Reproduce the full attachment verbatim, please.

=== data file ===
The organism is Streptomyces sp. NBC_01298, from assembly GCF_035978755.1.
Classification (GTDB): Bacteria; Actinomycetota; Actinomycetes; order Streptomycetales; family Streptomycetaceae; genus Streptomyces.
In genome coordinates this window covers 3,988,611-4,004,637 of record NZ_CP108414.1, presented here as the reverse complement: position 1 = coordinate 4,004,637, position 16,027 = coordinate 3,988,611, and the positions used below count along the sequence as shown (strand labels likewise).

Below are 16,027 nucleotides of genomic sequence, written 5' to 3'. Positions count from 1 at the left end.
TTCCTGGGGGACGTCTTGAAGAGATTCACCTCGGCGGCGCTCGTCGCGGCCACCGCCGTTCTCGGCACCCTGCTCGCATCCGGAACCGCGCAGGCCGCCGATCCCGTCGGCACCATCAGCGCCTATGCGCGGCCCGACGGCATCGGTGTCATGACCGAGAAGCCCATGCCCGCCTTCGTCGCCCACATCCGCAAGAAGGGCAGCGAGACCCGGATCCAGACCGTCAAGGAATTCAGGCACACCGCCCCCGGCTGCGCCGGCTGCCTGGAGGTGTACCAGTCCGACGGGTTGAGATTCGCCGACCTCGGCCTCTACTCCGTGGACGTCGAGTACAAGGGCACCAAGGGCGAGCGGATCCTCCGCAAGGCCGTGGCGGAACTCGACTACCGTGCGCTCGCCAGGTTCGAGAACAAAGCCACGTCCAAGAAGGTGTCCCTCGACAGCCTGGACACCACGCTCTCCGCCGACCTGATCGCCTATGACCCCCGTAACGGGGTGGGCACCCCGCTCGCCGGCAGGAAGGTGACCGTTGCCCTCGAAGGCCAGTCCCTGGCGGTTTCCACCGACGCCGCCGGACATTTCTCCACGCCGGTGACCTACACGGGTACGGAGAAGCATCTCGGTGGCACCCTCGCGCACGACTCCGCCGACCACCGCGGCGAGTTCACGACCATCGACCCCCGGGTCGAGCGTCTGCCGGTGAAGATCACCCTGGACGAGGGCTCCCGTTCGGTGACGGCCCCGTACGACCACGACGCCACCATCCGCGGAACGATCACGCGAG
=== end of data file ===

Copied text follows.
The organism is Streptomyces sp. NBC_01298, from assembly GCF_035978755.1.
Classification (GTDB): Bacteria; Actinomycetota; Actinomycetes; order Streptomycetales; family Streptomycetaceae; genus Streptomyces.
In genome coordinates this window covers 3,988,611-4,004,637 of record NZ_CP108414.1, presented here as the reverse complement: position 1 = coordinate 4,004,637, position 16,027 = coordinate 3,988,611, and the positions used below count along the sequence as shown (strand labels likewise).

Below are 16,027 nucleotides of genomic sequence, written 5' to 3'. Positions count from 1 at the left end.
TTCCTGGGGGACGTCTTGAAGAGATTCACCTCGGCGGCGCTCGTCGCGGCCACCGCCGTTCTCGGCACCCTGCTCGCATCCGGAACCGCGCAGGCCGCCGATCCCGTCGGCACCATCAGCGCCTATGCGCGGCCCGACGGCATCGGTGTCATGACCGAGAAGCCCATGCCCGCCTTCGTCGCCCACATCCGCAAGAAGGGCAGCGAGACCCGGATCCAGACCGTCAAGGAATTCAGGCACACCGCCCCCGGCTGCGCCGGCTGCCTGGAGGTGTACCAGTCCGACGGGTTGAGATTCGCCGACCTCGGCCTCTACTCCGTGGACGTCGAGTACAAGGGCACCAAGGGCGAGCGGATCCTCCGCAAGGCCGTGGCGGAACTCGACTACCGTGCGCTCGCCAGGTTCGAGAACAAAGCCACGTCCAAGAAGGTGTCCCTCGACAGCCTGGACACCACGCTCTCCGCCGACCTGATCGCCTATGACCCCCGTAACGGGGTGGGCACCCCGCTCGCCGGCAGGAAGGTGACCGTTGCCCTCGAAGGCCAGTCCCTGGCGGTTTCCACCGACGCCGCCGGACATTTCTCCACGCCGGTGACCTACACGGGTACGGAGAAGCATCTCGGTGGCACCCTCGCGCACGACTCCGCCGACCACCGCGGCGAGTTCACGACCATCGACCCCCGGGTCGAGCGTCTGCCGGTGAAGATCACCCTGGACGAGGGCTCCCGTTCGGTGACGGCCCCGTACGACCACGACGCCACCATCCGCGGAACGATCACGCGAG